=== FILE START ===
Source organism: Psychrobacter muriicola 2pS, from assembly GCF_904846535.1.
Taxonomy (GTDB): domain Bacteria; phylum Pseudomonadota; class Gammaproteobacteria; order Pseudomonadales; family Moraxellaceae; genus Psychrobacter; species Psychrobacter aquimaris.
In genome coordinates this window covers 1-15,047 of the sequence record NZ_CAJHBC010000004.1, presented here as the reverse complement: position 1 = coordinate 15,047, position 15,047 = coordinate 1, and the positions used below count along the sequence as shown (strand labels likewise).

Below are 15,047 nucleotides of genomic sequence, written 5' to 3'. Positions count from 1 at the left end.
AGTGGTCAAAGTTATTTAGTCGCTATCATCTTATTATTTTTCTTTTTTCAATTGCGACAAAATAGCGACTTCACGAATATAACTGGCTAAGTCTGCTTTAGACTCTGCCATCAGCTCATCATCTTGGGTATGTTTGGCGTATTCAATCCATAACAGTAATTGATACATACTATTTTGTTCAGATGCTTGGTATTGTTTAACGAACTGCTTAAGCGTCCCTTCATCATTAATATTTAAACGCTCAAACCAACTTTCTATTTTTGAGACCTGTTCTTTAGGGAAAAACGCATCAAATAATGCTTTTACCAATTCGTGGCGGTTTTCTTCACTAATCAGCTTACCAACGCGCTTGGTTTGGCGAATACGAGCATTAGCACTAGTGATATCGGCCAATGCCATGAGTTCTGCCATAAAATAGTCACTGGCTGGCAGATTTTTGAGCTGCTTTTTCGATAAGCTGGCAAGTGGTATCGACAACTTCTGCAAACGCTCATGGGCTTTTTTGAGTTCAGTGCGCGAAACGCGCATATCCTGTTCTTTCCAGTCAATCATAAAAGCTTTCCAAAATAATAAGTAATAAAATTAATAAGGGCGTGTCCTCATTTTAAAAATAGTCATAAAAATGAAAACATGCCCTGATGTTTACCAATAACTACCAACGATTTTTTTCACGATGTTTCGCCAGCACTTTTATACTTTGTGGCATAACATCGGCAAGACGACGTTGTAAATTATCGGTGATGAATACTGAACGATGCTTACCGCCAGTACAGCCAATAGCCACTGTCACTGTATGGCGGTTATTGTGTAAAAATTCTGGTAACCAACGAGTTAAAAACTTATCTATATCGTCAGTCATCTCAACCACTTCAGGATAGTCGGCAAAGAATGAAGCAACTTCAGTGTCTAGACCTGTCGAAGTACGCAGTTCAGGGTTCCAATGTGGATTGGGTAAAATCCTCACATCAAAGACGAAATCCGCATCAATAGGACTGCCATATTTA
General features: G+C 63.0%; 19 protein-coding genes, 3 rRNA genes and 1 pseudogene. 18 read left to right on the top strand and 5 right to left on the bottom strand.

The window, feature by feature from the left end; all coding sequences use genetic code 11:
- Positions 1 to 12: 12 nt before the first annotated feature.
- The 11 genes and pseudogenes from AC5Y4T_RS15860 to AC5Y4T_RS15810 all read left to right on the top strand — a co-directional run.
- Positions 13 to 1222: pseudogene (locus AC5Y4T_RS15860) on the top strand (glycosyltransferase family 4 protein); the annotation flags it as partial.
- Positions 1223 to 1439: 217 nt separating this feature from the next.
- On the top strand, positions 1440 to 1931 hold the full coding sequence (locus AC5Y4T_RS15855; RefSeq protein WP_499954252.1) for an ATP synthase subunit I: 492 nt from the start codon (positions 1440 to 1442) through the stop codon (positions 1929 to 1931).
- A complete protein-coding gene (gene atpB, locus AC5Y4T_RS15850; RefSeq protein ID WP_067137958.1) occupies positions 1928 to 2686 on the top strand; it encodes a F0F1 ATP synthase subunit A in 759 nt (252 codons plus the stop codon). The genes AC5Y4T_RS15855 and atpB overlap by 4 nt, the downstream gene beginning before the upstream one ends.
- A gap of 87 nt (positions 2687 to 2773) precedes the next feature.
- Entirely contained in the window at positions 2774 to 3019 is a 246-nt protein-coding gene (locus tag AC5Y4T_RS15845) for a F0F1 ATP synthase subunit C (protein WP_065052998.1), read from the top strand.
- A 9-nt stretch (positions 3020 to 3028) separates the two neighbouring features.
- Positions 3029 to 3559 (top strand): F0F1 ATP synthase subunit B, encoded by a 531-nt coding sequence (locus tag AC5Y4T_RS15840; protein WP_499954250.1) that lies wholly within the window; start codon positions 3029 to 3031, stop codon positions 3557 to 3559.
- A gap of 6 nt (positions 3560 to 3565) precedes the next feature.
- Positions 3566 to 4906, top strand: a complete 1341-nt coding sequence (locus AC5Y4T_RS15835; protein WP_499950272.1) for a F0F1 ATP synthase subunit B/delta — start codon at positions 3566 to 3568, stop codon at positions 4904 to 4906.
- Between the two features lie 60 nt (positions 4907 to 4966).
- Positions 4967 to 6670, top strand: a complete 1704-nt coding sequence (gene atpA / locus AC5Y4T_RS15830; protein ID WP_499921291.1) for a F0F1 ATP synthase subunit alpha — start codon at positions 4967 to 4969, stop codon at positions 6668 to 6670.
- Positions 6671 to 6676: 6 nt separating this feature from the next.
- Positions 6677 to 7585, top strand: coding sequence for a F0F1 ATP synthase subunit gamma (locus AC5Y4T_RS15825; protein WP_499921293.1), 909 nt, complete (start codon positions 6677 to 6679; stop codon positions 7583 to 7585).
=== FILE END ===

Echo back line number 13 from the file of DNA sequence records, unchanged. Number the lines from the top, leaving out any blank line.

- A complete protein-coding gene (gene atpB, locus AC5Y4T_RS15850; RefSeq protein ID WP_067137958.1) occupies positions 1928 to 2686 on the top strand; it encodes a F0F1 ATP synthase subunit A in 759 nt (252 codons plus the stop codon). The genes AC5Y4T_RS15855 and atpB overlap by 4 nt, the downstream gene beginning before the upstream one ends.